Researchers in China have used human hair to make a vital component of energy-storage devices. The discovery could lead to more efficient and environmentally-friendly replacements for traditional batteries.
Many batteries currently in use, such as the lead–acid batteries in cars, are heavy and bulky and rely on hazardous chemicals to store electrical charge. With increasing worldwide sales of mobile electronics, the environmental impact of batteries is receiving more attention and motivating research into supercapacitors, which can be made from sustainable carbon-based materials.
Unfortunately, these carbon materials are usually either difficult to manufacture or derived from fossil fuels. Now, however, Feng Yan and his team at Soochow University have used a simple carbonisation process to turn human hair – a common and renewable waste product – into carbon flakes suitable for use in supercapacitor electrodes.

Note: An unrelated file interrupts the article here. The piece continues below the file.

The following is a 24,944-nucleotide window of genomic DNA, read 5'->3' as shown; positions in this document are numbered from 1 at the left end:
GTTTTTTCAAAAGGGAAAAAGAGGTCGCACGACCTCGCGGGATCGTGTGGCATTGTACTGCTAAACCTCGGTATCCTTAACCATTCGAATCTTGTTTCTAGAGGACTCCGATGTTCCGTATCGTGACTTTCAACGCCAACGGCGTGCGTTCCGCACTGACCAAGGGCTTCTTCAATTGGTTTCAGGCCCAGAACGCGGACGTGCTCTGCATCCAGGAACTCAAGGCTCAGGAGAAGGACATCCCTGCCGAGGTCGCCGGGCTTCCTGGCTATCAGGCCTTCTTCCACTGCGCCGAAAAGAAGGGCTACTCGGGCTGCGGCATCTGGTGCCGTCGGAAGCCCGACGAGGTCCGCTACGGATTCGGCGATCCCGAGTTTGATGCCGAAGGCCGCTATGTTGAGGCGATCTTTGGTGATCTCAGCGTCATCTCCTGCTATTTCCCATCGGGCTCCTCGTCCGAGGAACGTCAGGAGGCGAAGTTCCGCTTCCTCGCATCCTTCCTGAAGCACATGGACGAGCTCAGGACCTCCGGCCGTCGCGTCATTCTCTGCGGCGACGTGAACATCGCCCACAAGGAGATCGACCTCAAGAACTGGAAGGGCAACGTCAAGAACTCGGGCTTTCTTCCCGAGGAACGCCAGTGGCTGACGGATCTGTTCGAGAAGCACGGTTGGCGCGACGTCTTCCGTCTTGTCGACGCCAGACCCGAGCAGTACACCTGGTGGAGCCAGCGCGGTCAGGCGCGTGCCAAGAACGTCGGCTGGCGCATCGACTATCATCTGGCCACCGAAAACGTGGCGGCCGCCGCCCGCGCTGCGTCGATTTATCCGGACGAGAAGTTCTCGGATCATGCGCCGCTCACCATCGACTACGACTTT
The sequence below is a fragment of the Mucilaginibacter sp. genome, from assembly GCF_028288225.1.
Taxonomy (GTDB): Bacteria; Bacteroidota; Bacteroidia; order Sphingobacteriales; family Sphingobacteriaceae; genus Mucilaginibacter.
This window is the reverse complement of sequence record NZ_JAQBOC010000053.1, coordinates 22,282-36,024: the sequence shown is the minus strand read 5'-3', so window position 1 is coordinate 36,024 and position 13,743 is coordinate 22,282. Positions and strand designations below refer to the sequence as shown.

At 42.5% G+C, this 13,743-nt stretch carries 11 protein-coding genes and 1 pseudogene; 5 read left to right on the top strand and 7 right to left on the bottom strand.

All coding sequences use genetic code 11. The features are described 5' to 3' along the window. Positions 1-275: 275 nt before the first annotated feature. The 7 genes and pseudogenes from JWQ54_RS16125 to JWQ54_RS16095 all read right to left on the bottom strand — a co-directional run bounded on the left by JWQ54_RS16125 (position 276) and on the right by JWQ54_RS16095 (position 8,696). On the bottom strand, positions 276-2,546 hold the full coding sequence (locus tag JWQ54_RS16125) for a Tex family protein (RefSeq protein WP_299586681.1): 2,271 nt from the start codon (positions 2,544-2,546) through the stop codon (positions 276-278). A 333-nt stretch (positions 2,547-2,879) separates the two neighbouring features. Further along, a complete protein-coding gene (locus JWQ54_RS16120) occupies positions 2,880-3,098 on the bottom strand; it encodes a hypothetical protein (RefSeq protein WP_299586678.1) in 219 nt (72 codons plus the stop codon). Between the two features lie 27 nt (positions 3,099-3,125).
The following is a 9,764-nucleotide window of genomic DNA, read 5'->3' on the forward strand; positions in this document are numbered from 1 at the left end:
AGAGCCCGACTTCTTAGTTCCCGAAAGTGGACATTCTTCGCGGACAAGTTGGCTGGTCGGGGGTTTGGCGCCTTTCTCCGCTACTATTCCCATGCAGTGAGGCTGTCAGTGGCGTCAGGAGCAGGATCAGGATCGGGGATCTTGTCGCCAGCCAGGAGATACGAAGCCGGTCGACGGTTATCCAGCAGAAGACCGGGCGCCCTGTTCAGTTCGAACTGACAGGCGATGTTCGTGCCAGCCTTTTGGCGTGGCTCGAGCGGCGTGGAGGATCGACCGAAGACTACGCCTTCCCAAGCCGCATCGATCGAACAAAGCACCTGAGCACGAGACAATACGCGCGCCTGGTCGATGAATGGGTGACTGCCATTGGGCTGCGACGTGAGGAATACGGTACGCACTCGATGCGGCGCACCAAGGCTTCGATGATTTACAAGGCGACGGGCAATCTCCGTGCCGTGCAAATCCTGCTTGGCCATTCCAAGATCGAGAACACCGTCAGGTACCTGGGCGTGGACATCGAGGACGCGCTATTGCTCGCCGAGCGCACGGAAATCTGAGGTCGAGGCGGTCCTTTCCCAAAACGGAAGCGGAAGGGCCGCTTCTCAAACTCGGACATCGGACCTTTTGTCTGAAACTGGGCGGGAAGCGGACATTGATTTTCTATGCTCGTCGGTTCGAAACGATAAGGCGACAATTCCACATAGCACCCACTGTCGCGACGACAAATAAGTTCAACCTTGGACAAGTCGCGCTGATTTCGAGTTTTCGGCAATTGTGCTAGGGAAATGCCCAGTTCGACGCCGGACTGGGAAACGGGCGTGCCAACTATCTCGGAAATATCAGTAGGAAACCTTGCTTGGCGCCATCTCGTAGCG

Interested to know more? Read the full news article by Stephan McCarthy in Chemistry World here…
Read the article by Wenjing Qian et al. in EES:
Human Hair-Derived Carbon Flakes for Electrochemical Supercapacitors
Wenjing Qian, fFengxia Sun, Yanhui Xu, Lihua Qiu, Chang-Hai Liu, Sui-Dong Wang and Feng Yan
Energy Environ. Sci., 2013, Accepted Manuscript
DOI: 10.1039/C3EE43111H, Paper